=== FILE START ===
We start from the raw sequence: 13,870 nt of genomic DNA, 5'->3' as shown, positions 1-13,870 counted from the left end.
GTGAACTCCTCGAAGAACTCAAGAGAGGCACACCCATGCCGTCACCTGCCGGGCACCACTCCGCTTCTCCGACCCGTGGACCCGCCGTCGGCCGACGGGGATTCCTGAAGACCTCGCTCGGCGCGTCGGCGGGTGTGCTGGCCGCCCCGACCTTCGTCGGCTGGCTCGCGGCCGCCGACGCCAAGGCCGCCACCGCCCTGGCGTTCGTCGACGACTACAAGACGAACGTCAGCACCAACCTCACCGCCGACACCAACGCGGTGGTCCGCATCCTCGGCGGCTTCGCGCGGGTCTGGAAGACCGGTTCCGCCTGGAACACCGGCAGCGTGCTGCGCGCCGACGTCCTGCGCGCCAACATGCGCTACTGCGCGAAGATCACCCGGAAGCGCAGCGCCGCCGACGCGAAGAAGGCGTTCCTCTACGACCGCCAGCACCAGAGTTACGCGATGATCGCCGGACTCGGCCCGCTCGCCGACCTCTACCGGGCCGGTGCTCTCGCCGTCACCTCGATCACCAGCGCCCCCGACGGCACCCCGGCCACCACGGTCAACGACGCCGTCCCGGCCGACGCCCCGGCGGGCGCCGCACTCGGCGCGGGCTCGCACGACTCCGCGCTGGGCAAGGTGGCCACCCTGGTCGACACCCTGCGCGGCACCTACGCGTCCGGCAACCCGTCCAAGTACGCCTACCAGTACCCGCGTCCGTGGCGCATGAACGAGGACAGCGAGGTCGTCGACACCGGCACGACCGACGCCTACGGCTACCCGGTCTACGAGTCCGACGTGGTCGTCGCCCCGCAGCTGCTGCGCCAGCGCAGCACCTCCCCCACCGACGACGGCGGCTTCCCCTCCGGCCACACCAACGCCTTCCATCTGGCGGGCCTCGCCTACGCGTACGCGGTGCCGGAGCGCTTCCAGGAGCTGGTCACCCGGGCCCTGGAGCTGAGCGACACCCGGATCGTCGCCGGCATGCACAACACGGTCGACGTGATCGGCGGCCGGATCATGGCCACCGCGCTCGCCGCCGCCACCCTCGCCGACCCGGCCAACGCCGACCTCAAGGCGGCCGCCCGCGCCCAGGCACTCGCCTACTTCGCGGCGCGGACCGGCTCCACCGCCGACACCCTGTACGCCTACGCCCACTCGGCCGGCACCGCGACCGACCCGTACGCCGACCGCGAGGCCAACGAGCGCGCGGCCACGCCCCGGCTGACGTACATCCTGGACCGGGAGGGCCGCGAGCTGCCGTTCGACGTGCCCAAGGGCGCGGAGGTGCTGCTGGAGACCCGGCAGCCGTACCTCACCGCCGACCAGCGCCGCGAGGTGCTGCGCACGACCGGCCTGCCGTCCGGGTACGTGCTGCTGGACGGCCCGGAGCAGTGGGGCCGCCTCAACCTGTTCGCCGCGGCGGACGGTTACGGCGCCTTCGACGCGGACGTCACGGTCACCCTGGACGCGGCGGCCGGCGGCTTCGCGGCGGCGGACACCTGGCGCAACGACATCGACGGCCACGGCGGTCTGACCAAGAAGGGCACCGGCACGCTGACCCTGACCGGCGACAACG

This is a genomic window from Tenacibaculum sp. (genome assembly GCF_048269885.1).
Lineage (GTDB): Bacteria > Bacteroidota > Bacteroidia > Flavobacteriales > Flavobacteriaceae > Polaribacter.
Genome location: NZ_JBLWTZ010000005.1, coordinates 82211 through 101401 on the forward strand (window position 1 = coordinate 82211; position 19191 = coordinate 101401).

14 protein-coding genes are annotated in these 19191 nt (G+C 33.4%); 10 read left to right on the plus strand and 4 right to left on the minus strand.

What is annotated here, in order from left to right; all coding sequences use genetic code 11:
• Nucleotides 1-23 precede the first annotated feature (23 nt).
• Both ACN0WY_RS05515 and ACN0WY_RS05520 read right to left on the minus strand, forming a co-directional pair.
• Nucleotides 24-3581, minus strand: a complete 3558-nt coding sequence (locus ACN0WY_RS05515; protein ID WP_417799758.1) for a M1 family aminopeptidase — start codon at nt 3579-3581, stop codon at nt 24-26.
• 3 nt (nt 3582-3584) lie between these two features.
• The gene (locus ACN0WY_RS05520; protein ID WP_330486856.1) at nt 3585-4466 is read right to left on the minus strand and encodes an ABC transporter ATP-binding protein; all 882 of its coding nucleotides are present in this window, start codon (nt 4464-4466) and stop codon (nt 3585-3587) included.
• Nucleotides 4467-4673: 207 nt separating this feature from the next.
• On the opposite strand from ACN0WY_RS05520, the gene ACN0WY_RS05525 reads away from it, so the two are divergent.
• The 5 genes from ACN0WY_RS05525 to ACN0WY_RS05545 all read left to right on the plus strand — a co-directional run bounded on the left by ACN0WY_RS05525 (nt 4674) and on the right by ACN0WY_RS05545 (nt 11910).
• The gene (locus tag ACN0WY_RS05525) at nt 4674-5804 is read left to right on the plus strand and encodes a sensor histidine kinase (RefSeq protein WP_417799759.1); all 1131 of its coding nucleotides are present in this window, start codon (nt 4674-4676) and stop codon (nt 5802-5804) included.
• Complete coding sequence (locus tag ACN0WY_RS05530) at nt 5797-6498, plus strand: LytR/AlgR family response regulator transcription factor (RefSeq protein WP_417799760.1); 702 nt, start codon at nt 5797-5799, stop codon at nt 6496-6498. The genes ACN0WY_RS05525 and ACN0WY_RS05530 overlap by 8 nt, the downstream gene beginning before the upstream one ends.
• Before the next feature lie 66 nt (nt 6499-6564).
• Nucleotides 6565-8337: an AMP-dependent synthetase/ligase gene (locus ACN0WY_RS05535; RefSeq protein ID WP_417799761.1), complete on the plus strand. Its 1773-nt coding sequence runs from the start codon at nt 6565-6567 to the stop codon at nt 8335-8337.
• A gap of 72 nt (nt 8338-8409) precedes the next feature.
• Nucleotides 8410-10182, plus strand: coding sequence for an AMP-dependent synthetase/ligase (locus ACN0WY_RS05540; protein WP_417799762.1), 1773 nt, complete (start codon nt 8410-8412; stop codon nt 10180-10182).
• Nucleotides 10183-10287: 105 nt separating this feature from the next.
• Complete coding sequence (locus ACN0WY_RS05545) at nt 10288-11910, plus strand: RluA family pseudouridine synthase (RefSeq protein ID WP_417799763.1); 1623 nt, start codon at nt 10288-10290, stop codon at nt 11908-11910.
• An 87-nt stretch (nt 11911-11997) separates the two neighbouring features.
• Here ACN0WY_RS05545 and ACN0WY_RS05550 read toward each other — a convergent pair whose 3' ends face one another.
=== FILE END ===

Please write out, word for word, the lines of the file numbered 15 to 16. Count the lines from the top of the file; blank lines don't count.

• The 5 genes from ACN0WY_RS05525 to ACN0WY_RS05545 all read left to right on the plus strand — a co-directional run bounded on the left by ACN0WY_RS05525 (nt 4674) and on the right by ACN0WY_RS05545 (nt 11910).
• The gene (locus tag ACN0WY_RS05525) at nt 4674-5804 is read left to right on the plus strand and encodes a sensor histidine kinase (RefSeq protein WP_417799759.1); all 1131 of its coding nucleotides are present in this window, start codon (nt 4674-4676) and stop codon (nt 5802-5804) included.